There may be no single object that knows the worldwide ubiquity that the humble graphic t-shirt does. They come in as many shapes, sizes, and colors as one can imagine and say as much about their owner as their owner can say for themselves. They share with the world the places we’ve been, the things we appreciate, the stances we take, and much more. And they’re fun to design.

For designers and illustrators, t-shirts are usually a pleasure to create. I’ve been a graphic designer for more than 15 years, have designed a ton of t-shirts, and still enjoy it when one comes across my desk. To the owner, they can be deeply meaningful, capable of evoking a powerful emotional response. To the viewer, they are ephemeral, a fleeting glimpse into the life of another person. They have to do both things.

This spring you can take a turn designing your own graphic t-shirt for EMS! Read up on all the details here and get to it!

In the meantime, here are some general graphic design tenets—with examples from the EMS library—to get you started.

Left: Illustrated typography evocative of the 1960’s is used to reinforce the reference of EMS’ founding year in the artwork; Right: the juxtaposition of a mountain range and a roaming bear creates a dreamy—and potent—metaphor.

Visual Metaphor

Visual metaphor is a simple and effective way to tell a story graphically. Consider how the representation of individual objects, colors, or words can convey a message, invoke a feeling, or even conjure an emotional response. Consider further how the juxtaposition of two or more objects, colors, or words can change that meaning—how it can add to it or subtract from it. Even the most benign graphic or symbol can be used to tell a powerful story—use them choicefully.

Left: The simple abstraction of mountains and the setting sun told in a limited, effective color palette; Right: the same story—just as simple, just as effective—told typographically.

Keep it Simple

Resist the urge to throw the kitchen sink at this—effective visual communication is invariably clear and each element within must be carefully considered. Limit the number of fonts and colors in your work to only those that are critical to the story you’re trying to tell—and be brutal in dispatching those that aren’t. Less is always more.

Left: Contrast in the form of color—the orange sun against a blue sky, the heavy black outline framing the white mountains and typography—goes bold; Right: Harmony in the form of color—the warm hues of a sun framing a mountain range, from yellow to red—takes a more subtle approach.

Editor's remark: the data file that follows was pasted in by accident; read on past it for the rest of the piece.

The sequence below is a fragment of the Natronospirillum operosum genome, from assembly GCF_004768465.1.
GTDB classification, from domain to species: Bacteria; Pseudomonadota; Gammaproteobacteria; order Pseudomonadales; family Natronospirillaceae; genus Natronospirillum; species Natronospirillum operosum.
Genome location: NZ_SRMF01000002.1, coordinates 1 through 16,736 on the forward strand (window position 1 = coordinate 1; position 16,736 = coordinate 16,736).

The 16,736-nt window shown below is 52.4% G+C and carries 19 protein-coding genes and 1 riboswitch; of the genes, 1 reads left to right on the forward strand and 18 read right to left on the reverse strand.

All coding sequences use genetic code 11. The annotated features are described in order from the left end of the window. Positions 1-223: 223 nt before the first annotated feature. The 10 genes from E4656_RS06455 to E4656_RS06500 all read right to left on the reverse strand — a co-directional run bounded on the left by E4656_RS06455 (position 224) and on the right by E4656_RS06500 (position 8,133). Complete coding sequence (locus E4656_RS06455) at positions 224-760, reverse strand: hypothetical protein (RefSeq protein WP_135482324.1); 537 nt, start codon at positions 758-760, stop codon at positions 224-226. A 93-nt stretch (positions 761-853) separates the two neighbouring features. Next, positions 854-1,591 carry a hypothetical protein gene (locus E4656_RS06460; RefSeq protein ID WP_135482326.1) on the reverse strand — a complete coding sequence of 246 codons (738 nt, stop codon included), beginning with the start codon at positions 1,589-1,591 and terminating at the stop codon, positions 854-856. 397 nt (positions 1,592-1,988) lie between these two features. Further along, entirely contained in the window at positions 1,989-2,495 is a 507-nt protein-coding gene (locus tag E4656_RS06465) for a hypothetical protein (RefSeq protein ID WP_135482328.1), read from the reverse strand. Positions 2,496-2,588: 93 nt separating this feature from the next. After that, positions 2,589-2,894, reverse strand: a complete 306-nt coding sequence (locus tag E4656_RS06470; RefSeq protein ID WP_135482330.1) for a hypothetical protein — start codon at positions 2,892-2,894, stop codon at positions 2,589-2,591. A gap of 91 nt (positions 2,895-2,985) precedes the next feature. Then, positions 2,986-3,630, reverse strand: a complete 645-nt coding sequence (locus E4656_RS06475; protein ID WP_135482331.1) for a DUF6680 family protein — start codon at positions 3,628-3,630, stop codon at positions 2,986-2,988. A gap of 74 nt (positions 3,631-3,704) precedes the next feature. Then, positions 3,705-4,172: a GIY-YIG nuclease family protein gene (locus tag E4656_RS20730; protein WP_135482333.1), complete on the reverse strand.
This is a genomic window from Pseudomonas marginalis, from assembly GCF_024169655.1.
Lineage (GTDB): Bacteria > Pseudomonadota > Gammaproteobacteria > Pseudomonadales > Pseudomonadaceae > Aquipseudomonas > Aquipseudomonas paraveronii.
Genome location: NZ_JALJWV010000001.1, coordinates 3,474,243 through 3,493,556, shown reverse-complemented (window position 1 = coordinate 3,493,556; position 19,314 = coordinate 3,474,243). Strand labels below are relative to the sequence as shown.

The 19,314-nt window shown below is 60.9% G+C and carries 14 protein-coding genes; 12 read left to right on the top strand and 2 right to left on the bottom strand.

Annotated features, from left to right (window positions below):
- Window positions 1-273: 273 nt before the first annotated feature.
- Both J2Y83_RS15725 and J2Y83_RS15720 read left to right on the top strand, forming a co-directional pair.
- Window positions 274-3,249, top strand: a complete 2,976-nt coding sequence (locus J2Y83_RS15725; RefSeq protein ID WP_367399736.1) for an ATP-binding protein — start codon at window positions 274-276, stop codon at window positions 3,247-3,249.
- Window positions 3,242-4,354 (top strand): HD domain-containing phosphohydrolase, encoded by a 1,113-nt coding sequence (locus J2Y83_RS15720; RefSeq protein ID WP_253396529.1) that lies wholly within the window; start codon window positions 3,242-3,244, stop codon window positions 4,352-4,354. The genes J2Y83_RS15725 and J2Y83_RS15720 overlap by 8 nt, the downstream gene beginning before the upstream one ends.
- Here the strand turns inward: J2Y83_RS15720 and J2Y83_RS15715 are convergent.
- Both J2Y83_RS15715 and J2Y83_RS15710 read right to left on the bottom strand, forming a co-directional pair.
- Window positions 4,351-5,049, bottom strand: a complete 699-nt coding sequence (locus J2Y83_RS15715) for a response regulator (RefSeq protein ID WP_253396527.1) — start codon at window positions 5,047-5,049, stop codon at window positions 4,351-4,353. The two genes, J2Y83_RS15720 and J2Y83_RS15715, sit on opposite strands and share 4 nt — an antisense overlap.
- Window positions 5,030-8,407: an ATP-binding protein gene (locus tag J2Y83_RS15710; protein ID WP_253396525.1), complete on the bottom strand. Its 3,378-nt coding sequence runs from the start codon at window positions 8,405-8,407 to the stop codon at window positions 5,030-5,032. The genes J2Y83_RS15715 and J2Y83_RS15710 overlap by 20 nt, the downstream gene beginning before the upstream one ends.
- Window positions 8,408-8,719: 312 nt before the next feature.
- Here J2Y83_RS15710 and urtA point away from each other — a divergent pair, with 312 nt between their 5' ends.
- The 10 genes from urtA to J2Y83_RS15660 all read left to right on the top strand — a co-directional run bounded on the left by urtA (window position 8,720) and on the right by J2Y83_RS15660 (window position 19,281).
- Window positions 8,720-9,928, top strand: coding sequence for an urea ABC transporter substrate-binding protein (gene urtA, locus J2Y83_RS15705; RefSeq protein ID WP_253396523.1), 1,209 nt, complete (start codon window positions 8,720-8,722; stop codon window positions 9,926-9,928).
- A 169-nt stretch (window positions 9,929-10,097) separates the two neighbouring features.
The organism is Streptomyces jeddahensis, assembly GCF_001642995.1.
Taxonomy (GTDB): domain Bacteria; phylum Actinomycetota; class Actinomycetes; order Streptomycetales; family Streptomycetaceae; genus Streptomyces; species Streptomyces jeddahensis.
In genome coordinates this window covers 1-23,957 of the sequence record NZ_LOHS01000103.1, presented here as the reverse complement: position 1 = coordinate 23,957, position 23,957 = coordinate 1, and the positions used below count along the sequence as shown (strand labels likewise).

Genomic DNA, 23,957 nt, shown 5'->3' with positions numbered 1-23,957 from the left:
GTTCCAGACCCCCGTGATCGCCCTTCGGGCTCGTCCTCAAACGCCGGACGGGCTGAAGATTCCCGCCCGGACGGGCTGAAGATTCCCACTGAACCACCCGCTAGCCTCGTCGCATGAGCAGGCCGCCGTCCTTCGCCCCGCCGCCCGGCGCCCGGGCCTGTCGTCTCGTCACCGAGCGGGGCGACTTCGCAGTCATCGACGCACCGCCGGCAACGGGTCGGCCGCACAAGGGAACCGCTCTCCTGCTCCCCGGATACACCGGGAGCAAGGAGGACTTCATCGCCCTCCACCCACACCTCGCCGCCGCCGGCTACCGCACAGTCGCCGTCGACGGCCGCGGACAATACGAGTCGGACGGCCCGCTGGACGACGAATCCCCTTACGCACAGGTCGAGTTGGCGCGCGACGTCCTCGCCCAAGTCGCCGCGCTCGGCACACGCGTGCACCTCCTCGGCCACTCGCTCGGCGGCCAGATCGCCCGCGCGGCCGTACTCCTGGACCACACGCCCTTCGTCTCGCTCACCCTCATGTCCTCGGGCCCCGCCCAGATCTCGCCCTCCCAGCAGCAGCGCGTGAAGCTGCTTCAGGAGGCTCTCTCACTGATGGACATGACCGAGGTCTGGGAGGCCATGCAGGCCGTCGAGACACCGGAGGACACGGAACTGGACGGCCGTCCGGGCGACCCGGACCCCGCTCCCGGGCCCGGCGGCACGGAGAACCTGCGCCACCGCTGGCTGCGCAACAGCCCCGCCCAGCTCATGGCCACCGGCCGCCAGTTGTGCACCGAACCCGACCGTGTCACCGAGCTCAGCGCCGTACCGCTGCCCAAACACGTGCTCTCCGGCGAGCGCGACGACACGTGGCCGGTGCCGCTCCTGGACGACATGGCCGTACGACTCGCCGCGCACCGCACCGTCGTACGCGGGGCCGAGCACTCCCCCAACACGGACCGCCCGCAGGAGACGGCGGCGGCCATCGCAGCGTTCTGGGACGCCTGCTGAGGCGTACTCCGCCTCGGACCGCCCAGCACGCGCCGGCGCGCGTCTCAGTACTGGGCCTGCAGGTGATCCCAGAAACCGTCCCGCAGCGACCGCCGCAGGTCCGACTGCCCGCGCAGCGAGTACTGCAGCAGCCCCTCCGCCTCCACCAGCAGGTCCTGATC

Harmony versus Contrast

Good design can be hard to find in the gray areas so stick to one end of the spectrum or the other. Every element in a design is connected, and keeping those relationships simple will help in clearly conveying a message or a concept. Strive for order or embrace chaos. Make a mess or build a system. Seek harmony or seek contrast.

An understated but powerful brand element on the left-front chest—a traditional placement—is amplified by the non-traditional use of the left sleeve. Both are as popular in the moment as they are effective uses of the form.

Consider the Form

Specific design applications require specific considerations. Think about the form of a t-shirt, what its “printable areas” are, and where it can most effectively carry a design. Will yours stick to the front of the shirt or will it use the sleeves or the back? Will it wrap around? How will it look on a small or large size t-shirt? All of these should be front-of-mind when developing your design.

Left: Two colors and big, bold, geometric elements make for both good design and reliable, efficient production; Right: a similar approach that leverages a third ink color and a contrasting shirt color to achieve a very different—but still easily realizable—vibe.

Check the Technique

Keep production in mind. Graphic t-shirts are more often than not screen printed, which is a very specific technique. Ink is pressed through a mesh screen onto an object—in this case a t-shirt—one color at a time. Artwork that has too many colors may be prohibitively expensive. Too fine a detail and the screen’s mesh may simply not be fine enough for the artwork to be reproduced. Production is just as important as design—lean into it.